As to the second count, the government presented evidence that defendant got into an argument with his sister, Lisa, and knocked her to the ground, then straddled her and pointed a gun towards her head, fired one round from the gun approximately five feet from her head, and attempted to fire a second shot, though the gun failed to fire. Defendant's shot was within Lisa's arm-length reach and was close enough to make her ears ring. A witness to this incident testified that Lisa was very upset after this incident.
The third count relates to the incident at the Addison home. After shooting out the rear window of the family's car with a sawed-off 12 gauge shotgun, defendant immediately reloaded his weapon and aimed it up at the Addison's daughter, Fatima, who was standing in her bedroom window. The government presented evidence that defendant had been in a previous altercation with one of the Addison family members and was angry at the family. Fatima Addison testified she heard a car pull up in the driveway, looked out her window and saw defendant fire the shotgun at the car, heard the car window break, saw him reload the shotgun and aim it at her. She testified she was scared, she "kind of freaked out," and screamed to her parents. R. Vol. 3 at 95-97. A witness testified defendant did not just swing his weapon in Fatima's direction, but held the shotgun in both hands and aimed it at her. The witness testified that Fatima dropped below the window and defendant left the scene.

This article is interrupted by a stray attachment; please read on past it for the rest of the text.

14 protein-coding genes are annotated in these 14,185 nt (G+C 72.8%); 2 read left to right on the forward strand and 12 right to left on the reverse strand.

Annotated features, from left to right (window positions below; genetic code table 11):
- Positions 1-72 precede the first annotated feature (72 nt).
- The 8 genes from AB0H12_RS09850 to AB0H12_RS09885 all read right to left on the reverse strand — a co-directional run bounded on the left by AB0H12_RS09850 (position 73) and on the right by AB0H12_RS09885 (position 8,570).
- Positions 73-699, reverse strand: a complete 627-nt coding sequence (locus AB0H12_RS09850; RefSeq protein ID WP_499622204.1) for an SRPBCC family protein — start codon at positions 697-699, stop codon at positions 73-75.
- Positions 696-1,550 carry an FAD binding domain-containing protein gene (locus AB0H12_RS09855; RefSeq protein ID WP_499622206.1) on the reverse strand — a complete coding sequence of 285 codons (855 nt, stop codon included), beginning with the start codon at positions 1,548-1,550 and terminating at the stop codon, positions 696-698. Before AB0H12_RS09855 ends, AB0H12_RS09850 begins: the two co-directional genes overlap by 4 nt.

The Wyoming Supreme Court has held "that the phrase 'threatens to use' in § 6-2-502(a)(iii) . . . requires proof of an actual threat of physical injury during the act of employing a deadly weapon." Johnston v. State, 747 P.2d 1132, 1134 (Wyo. 1987). The court held that proof of the mere presence of a weapon is insufficient to satisfy the "threatens to use" element of the aggravated assault crime. Id. at 1134. It is undisputed that defendant never verbally threatened anyone in the three incidents for which he was charged with aggravated assault. He claims, therefore, that the evidence was insufficient to convict him because there is no proof of an "actual threat of physical injury."
We disagree. It is clear that under Wyoming law, a threat need not constitute an express verbal threat, and that a threat for purposes of § 6-2-502(a)(iii) may be implied and may be expressed simply by actions. The Wyoming Supreme Court in Johnston ruled that the following jury instruction is a proper definition of the term "threat" in the aggravated assault statute:
A threat is an expression of an intention to inflict pain, injury, or punishment. It may be expressed by words or acts, or a combination of words and acts. Considering all of the circumstances of the case, you must decide whether the defendant's words and acts amounted to an express or implied statement of his intention to use a drawn deadly weapon to inflict pain, injury, or punishment.
747 P.2d at 1135 (emphasis added). The Wyoming Supreme Court upheld a conviction in Cox v. State for aggravated assault under § 6-2-502(a)(iii) based solely on implied actions where the defendant advanced toward the victim, slashing back and forth with a knife, without uttering any verbal threat whatsoever. 829 P.2d 1183, 1186 (Wyo. 1992) (holding that aggravated assault statute is a general intent crime, requiring only that intent which may be inferred from doing the act which constitutes the offense charged, such as slashing back and forth with a hunting knife).